The number of people working into their 70s and even 80s has been steadily rising over the years. While some of that comes from income needs, most arise from a need for additional fulfillment and a new adventure in retirement.
Research from AARP suggests that while workers over 75 aren’t the new normal, it is trending in that direction. The Bureau of Labor Statistics predicts that retirees will be the fastest-growing segment of the workforce citing that those working people ages 65-74 will reach about 32% in 2022. That is up from 20% in 2002, a 12% boost in just a decade.
With retirees finding new passions in the workforce, what does this mean for their Social Security benefits? As you know, Social Security is considered a big source of retirement income, but are benefits reduced if you continue to work? Let’s find out.
Collecting Social Security benefits is a big determinant of your current and future monthly income. While most people are eligible to collect benefits as early as 62, there is no stipulation that says you have to stop working. You can collect Social Security benefits and keep your current job or start a new one.
Remember, by collecting early (or any time before your full retirement age) you will see a reduction in your benefits. Collecting as early as 62, your benefits will see about a 30% reduction if your full retirement age is 67. This has important consequences for your retirement budget and income strategy.
But what if you collect early and are still working?
Social Security may not dictate whether or not you can work and collect benefits, but they can issue a penalty if you make over a certain threshold before full retirement age.
Breaking down full retirement age
Your full retirement age plays a crucial role in social security benefits. By waiting to collect until you reach full retirement, you are eligible for 100% of your primary insurance amount (PMI). Your PMI is the number that the Social Security Administration gets by indexing your 35 highest-earning years with their unique system.
What is your full retirement age? For most people, it will be anywhere from 66 or 67. For those born in 1960 or later, it is 67. Find your exact full retirement age here.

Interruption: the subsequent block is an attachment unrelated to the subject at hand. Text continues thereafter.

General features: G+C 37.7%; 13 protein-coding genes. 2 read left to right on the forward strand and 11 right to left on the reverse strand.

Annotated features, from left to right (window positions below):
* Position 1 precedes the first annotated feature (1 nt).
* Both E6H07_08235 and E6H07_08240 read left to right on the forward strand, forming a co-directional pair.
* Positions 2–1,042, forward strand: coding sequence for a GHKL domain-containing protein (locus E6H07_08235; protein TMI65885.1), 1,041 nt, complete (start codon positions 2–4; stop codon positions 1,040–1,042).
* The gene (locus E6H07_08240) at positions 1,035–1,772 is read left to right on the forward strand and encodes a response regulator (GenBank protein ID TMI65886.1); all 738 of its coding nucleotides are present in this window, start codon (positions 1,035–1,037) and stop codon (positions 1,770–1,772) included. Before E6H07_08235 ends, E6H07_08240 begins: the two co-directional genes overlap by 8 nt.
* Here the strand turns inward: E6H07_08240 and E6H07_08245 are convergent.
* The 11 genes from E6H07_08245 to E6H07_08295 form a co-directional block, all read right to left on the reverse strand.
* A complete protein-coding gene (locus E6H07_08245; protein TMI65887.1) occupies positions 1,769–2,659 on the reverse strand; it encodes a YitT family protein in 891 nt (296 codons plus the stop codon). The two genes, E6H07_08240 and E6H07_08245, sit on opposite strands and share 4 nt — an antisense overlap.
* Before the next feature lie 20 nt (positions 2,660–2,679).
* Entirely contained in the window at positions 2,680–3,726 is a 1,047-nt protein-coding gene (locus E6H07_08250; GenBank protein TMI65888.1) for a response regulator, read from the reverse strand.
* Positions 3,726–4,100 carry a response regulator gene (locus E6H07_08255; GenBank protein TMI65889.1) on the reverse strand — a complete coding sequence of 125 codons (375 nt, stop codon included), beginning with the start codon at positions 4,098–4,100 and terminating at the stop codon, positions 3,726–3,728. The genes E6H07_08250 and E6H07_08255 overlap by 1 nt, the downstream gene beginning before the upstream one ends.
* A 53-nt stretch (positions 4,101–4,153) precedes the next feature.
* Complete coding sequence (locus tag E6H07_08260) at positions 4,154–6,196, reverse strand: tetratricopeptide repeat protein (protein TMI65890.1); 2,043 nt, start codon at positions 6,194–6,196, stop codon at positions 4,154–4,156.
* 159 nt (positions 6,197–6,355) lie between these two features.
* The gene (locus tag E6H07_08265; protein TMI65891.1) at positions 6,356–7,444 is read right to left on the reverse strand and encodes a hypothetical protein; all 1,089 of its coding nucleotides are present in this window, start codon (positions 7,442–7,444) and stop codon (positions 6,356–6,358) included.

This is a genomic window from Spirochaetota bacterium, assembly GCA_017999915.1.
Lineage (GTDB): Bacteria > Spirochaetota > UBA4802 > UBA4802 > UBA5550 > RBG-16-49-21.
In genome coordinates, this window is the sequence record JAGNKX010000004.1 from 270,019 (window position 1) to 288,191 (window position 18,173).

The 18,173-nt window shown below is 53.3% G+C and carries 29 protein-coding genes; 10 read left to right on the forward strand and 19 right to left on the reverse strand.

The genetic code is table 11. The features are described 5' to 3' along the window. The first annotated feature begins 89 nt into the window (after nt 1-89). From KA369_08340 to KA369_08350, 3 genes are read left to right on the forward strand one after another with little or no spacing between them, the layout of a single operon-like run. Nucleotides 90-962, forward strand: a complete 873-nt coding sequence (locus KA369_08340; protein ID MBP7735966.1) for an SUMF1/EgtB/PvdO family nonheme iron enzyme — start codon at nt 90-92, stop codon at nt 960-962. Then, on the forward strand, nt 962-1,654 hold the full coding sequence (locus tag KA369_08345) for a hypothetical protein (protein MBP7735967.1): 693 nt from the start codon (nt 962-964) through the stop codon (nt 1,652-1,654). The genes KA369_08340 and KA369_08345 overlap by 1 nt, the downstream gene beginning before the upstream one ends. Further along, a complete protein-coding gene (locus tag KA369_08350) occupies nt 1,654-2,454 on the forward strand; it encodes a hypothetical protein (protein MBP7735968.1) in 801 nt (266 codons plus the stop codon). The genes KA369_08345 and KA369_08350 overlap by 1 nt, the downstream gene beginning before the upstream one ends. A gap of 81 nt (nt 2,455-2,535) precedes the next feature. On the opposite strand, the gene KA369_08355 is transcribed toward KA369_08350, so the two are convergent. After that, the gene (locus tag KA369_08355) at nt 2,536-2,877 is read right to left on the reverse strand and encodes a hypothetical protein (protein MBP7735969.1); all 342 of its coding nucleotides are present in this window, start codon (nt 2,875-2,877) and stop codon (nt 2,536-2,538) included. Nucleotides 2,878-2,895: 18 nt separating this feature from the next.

Waiting until your full retirement age to begin Social Security has many benefits including an increase in your monthly benefit, better cash-flow, more flexibility in your retirement budget, and no limits on earned income. That’s right, if you collect benefits before full retirement age, you are subject to an income cap. Exceed that threshold and you will see a further reduction in your monthly payment. Let’s take a closer look at what those income limits are.
Collecting early and still working?
While you can collect social security and still work, if your earnings exceed the annual limit and you are below your full retirement age, you will see a drop in your monthly income. For 2020, retirees who are below full retirement age can make $18,240 per year before benefits are reduced. If your income goes beyond that limit, Social Security will reduce your benefit $1 for every $2 you make above the limit.
In the year that you reach full retirement age, those restrictions loosen to $1 for every $3 that you earn above the limit. This reduction only applies in the months leading up to your full retirement age. Once you reach that age your benefit will no longer be reduced. Let’s use an example to demonstrate.
Andy’s full retirement age is 67 and he was born on May 15th. He started collecting benefits at age 65 when he left his job and began working part-time at the local wine shop. Between tips and commissions, Andy made about $20,000 in his first couple of years working in the wine store. Since his earnings were above the $18,240 limit, Andy’s social security benefit was reduced $1 for every $2 earned.
But in the year that Andy reaches full retirement age, from January to May, that reduction will lessen to $1 for every $3 earned up until May 15. Once he reaches his full retirement age his benefit is no longer reduced.
Full retirement age is really the key to a strong social security plan. By waiting at least until then, you will be able to avoid a permanent reduction in benefits as well as avoid an income cap.
How working fits into your retirement plan
A key component of a successful retirement plan is finding purpose and fulfillment in how you spend your time. For many retirees, that comes in the form of a part-time job, encore career, volunteer efforts, chairing boards or other events, and other work they find value and meaning in.
If work is going to be part of your retirement, a financial advisor can help design a retirement income plan that combines earned income, pension funds, required minimum distributions, withdrawal strategies, and of course Social Security benefits. Goepper Burkhardt loves helping people make the most of their retirement plan and that comes from our comprehensive approach. Get in touch with our team today.